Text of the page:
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The Build-Out

  • Adoptable pooch Loki chills out in a dog display area at Helping Hands Humane Society in Topeka, Kan. Jayme Walshire/Helping Hands Humane Society

A Cool Shelter

There’s one thing Helping Hands Humane Society (HHHS) in Topeka, Kan., can finally remove from its annual budget: ice. The shelter’s new, $7.2 million facility, which opened in January, now has air conditioning, so staff won’t have to buy ice and blow fans over it to cool the kennels in the summertime. “We spent $6,000 in 90 days this last summer on ice alone, to watch it melt down the drain in a matter of four hours,” says Bill Acree, executive director. Not only will cats and dogs rest comfortably, they’ll have plenty of room to spread out: The facility more than quadruples HHHS’s former space, from 13,000 square feet in the old building to 52,000 in the new one. Rather than building a new facility from the ground up, HHHS purchased and retrofitted a building that used to house a supermarket. The shelter worked with Peterson Architect Group in Topeka and the local Senne Co. as general contractor, utilizing a design-build process, in which the project moved forward in stages as more funds became available. Retrofitting saved money, plus the location’s perfect: Acree says an estimated 25,000 cars go by the site every day. The shelter, which can house about 150 dogs and 145 cats, is a much-needed replacement for the 35-year-old one, which was designed for an intake of 5,000 animals per year, but was handling 9,000 to 10,000. HHHS plans to use 20,000 square feet at its new location as an “engagement center,” offering training and agility classes to the public, with reduced rates to adopters. Acree also wants to install a walking track, and invite seniors to walk there instead of the local mall. “We’ll give them four legs and a wagging tail to walk with … then they’ll go home and call their niece or nephew and say, ‘I’ve been at the shelter three days walking a dog—go out and adopt it,’” he says. Visitors can’t get over the change from the old shelter. “They love the fact that it’s so open and bright, that the animals really and truly are on display.”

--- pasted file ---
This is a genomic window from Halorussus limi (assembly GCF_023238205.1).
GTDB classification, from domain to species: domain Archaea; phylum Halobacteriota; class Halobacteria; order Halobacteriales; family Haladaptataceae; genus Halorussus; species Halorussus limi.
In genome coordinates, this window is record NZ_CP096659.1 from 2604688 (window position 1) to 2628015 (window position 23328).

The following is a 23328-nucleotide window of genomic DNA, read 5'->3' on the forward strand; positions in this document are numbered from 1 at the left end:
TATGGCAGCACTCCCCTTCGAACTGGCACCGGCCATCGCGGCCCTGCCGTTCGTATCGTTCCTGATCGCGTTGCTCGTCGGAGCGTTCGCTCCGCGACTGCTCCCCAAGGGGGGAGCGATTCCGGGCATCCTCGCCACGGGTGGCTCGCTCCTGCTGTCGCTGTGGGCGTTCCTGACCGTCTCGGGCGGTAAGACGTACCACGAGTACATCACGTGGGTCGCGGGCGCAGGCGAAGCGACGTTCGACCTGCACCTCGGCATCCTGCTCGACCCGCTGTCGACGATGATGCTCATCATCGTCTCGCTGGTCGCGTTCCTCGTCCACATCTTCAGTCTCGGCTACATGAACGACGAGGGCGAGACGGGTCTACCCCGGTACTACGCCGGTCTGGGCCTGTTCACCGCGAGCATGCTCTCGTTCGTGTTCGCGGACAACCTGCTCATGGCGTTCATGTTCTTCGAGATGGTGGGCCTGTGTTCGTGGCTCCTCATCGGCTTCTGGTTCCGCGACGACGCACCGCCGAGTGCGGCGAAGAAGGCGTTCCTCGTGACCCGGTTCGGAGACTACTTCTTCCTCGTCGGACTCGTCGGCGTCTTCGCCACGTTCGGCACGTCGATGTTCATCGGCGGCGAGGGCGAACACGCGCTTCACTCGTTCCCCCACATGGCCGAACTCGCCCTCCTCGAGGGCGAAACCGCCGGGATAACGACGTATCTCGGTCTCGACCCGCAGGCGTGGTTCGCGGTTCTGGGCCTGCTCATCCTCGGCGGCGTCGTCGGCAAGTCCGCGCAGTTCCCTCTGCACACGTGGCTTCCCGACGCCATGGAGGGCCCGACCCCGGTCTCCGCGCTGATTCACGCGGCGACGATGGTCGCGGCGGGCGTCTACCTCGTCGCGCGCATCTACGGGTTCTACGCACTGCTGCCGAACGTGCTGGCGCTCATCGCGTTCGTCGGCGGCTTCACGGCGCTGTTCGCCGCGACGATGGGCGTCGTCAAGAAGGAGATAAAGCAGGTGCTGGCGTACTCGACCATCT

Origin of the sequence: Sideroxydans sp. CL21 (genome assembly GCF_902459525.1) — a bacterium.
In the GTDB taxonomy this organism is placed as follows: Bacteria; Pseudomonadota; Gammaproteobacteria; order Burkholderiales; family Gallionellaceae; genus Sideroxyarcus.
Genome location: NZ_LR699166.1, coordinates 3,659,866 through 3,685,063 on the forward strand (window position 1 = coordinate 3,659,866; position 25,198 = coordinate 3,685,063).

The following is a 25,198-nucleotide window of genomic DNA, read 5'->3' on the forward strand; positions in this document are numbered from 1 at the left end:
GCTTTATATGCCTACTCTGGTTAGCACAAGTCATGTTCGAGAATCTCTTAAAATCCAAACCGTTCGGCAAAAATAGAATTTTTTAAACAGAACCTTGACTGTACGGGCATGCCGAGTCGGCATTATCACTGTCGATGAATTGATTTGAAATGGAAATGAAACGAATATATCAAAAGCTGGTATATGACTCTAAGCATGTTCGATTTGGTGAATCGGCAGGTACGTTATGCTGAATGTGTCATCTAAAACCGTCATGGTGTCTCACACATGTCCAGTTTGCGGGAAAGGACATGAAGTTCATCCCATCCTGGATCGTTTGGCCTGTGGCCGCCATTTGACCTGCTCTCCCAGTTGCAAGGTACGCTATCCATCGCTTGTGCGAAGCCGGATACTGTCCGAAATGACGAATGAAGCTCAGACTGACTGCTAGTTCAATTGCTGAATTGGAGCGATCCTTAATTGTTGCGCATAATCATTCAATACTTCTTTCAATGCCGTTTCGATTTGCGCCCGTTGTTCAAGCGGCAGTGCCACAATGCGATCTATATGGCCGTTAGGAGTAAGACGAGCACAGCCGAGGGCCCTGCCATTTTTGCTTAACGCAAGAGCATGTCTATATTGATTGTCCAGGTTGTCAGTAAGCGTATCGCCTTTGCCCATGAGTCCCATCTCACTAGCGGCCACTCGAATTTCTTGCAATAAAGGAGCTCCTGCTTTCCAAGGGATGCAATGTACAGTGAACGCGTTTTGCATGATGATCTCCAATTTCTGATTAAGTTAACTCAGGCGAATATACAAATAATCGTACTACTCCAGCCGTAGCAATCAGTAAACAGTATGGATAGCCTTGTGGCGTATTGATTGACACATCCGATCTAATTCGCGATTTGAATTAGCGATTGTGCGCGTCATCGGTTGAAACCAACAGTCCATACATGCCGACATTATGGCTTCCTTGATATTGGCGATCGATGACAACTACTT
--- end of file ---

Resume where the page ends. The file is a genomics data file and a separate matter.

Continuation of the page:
• An adoptable cat at the Washington Humane Society in the District of Columbia checks out a different view on one of Kitty City’s towers. Beau Archer/Washington Humane Society

A Towering Success

When the paint in your cat colony room is starting to peel, and your kitties are scratching it off the walls, you know it’s time for a renovation. “It was just looking not so great,” says Beau Archer, director of the Washington Humane Society’s New York Avenue facility, in the District of Columbia. Over the course of two days—Christmas and the day after, when the shelter was closed—Archer, three volunteers, and a couple of staff members repainted the room, patched holes with drywall and sanded them, and moved in two new, specially made Crijo cat towers. “Then I added wall decals that I got from Target,” Archer says, laughing. The shelter chose the towers because their components can be completely disinfected, removed and washed, or—like sisal—replaced when worn out. Archer estimates that they cost several thousand dollars, but are durable, and are a hit with the residents of the colony room, dubbed Kitty City. The room, which has windows to let in natural light, and shelving that provides resident kitties with catwalks, can house up to 17 adult felines. And there are two new cat beds, donated to the shelter, that attach to the windowsills. Aside from the expense of the Crijo towers, renovating the room was cheap— “definitely less than $300” for materials, Archer says. “My real goal with this was to get as much stuff off the floor as possible, so we can actually clean the room really well.” He deems the renovation a success: “I think the cats are comfortable, and they don’t necessarily care about the decals on the wall, but when people go into the room, and it’s a lot more welcoming, I think that really helps the experience.”

Read the rest of this issue from Animal Sheltering magazine

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